Let's say you're working at your desk and you get up to get something off the printer or to help someone at the front desk. During that brief moment, a low-key cyber villain could easily use a USB drive on your computer to copy sensitive files about you or your organization and get away undetected.

Furthermore, if you were logged in to Gmail, your medical records or your bank account, that cyber villain could wreak havoc on your personal and professional life in a matter of minutes.

Tips for Protecting You Computer and Yourself

The good news is that warding off attacks is really easy. Protecting yourself is simply a matter of using your operating system's screen locking function to lock your computer. You don’t have to logout just lock the screen by doing one of the following.

For each of the following options, be sure you are aware of the password connected to your user login before locking yourself out.

Screen Locking in Microsoft Windows

  • Press Ctrl+Alt+Delete and select Lock this computer
  • Press Windows+L

Either option will lock your computer and require a password to unlock the screen.

Screen Locking in macOS

  • On an external keyboard or older laptops, press Ctrl+Shift+Eject
  • On a MacBook Air or Pro Retina, press Ctrl+Shift+Power
  • If you are on version 10.13 press Ctrl+Command+Q

If this does not work contact your tech for help setting this up.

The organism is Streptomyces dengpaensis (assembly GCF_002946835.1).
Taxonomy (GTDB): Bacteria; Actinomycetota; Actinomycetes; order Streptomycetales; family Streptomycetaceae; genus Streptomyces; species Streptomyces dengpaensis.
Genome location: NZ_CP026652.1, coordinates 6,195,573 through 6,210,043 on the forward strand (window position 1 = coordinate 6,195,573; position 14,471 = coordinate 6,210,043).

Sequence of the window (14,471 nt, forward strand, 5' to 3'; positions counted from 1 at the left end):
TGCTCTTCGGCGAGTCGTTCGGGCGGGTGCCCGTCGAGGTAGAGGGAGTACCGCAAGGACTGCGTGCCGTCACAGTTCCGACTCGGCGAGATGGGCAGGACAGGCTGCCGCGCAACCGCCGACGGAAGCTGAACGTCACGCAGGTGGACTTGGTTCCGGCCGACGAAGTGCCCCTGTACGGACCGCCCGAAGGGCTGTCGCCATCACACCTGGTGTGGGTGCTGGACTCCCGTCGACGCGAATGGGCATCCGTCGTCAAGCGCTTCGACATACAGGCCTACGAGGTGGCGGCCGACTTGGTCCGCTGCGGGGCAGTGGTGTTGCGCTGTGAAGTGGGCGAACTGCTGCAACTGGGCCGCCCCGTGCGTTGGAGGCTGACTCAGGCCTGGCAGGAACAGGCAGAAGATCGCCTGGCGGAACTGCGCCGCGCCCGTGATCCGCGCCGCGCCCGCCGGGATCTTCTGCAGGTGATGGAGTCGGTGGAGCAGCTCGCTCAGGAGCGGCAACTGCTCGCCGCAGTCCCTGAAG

So keep your data safe in one easy step: lock your computer whenever you're not in front of it.

UEN Super Blitz FlyerThe Jordan District Digital Learning Team is pleased to announce the 2nd Annual UEN Summer Super Blitz. UEN instructors will be bringing five great courses to Jordan School District.

Courses:
Immersive Learning with Breakout EDU
ISTE Standard 1
July 9-10,  8:30am-4:00pm, ASB
Designed for educators who want to step up student engagem ent while tackling the Four Cs of education (creativity, critical thinking, communication, collaboration). Breakout EDU is
education's spin on the escape room. In this 2-day course, educators will participate in multiple Breakout EDU learning games, explore the tools and resources needed to develop their own game, and learn modifications for every age, ability level and budget. Breakout EDU can be used with all content areas and ages.